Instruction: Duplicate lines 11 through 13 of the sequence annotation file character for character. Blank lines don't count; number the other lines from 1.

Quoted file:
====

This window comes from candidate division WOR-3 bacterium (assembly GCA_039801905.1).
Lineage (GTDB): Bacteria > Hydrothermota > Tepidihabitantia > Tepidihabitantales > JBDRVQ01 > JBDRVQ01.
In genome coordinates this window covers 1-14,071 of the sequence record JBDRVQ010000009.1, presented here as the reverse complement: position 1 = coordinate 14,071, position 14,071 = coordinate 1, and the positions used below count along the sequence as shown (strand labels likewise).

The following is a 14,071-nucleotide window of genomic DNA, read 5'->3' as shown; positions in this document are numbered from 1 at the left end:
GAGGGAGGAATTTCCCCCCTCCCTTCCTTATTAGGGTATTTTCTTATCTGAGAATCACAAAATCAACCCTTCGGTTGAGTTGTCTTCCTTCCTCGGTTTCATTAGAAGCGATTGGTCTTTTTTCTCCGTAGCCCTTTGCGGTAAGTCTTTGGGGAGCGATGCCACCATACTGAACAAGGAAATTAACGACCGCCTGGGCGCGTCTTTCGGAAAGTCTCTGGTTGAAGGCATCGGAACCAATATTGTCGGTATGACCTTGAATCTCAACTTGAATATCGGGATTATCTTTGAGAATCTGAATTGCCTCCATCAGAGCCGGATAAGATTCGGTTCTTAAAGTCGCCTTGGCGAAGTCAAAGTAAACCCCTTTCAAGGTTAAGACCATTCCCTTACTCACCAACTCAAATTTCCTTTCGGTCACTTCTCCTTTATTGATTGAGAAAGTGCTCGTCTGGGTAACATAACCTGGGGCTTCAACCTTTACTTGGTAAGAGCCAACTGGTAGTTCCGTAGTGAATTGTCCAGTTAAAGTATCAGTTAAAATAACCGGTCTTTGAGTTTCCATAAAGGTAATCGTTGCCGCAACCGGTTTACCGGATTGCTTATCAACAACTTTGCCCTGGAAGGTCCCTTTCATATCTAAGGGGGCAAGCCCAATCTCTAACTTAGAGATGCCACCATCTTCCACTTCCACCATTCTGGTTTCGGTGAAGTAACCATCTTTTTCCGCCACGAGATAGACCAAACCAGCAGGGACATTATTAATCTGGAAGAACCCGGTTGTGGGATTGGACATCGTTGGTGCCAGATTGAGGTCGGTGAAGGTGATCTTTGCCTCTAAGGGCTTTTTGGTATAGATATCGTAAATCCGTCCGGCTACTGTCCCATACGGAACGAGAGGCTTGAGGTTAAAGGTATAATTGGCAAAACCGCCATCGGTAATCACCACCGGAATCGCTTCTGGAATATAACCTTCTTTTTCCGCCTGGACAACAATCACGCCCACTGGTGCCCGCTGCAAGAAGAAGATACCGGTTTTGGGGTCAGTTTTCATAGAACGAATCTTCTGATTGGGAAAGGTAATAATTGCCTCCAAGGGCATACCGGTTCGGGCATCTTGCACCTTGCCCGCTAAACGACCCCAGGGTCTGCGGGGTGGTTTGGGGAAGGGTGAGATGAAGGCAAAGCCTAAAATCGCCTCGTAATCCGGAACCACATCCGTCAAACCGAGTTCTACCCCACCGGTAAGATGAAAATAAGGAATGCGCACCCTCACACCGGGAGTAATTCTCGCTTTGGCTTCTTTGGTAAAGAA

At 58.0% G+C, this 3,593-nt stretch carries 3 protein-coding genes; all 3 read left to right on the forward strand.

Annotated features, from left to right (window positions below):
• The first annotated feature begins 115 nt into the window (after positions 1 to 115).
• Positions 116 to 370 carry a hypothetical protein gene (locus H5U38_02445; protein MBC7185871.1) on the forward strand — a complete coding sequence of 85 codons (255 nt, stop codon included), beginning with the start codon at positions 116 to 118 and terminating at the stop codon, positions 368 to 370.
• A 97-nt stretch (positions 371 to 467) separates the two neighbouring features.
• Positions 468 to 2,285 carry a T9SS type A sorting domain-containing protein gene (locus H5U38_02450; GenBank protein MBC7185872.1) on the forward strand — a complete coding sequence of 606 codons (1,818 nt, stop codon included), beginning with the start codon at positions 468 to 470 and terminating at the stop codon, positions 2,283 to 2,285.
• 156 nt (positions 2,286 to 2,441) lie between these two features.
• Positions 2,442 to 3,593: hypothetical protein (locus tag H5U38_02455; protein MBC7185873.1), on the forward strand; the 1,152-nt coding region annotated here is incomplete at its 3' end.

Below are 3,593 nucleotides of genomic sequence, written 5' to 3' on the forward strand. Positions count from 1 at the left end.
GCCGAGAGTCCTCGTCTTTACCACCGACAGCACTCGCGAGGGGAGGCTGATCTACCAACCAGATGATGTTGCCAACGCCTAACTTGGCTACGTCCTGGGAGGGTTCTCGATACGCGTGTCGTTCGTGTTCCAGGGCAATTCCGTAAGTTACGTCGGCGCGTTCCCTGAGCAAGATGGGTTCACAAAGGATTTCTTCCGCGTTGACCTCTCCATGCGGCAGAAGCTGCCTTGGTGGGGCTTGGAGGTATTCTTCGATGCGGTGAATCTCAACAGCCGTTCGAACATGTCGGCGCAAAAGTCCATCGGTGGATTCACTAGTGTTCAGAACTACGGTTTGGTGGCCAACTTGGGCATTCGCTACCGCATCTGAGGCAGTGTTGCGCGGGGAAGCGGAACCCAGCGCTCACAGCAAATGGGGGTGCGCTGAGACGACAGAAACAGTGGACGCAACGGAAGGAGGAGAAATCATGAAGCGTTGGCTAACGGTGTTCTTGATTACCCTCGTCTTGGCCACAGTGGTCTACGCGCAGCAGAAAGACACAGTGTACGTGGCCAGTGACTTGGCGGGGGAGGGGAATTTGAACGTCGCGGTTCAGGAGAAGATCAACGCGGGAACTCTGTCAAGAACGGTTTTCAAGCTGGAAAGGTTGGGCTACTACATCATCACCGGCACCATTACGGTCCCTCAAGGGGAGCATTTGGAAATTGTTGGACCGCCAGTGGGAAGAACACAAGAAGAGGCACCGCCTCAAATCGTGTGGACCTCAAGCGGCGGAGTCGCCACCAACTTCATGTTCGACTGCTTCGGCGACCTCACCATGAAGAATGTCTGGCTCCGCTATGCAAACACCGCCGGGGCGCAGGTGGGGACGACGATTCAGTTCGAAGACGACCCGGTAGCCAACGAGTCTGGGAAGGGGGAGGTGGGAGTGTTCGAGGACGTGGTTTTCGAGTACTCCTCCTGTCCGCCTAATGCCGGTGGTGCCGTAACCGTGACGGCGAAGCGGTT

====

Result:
• Positions 468 to 2,285 carry a T9SS type A sorting domain-containing protein gene (locus H5U38_02450; GenBank protein MBC7185872.1) on the forward strand — a complete coding sequence of 606 codons (1,818 nt, stop codon included), beginning with the start codon at positions 468 to 470 and terminating at the stop codon, positions 2,283 to 2,285.
• 156 nt (positions 2,286 to 2,441) lie between these two features.
• Positions 2,442 to 3,593: hypothetical protein (locus tag H5U38_02455; protein MBC7185873.1), on the forward strand; the 1,152-nt coding region annotated here is incomplete at its 3' end.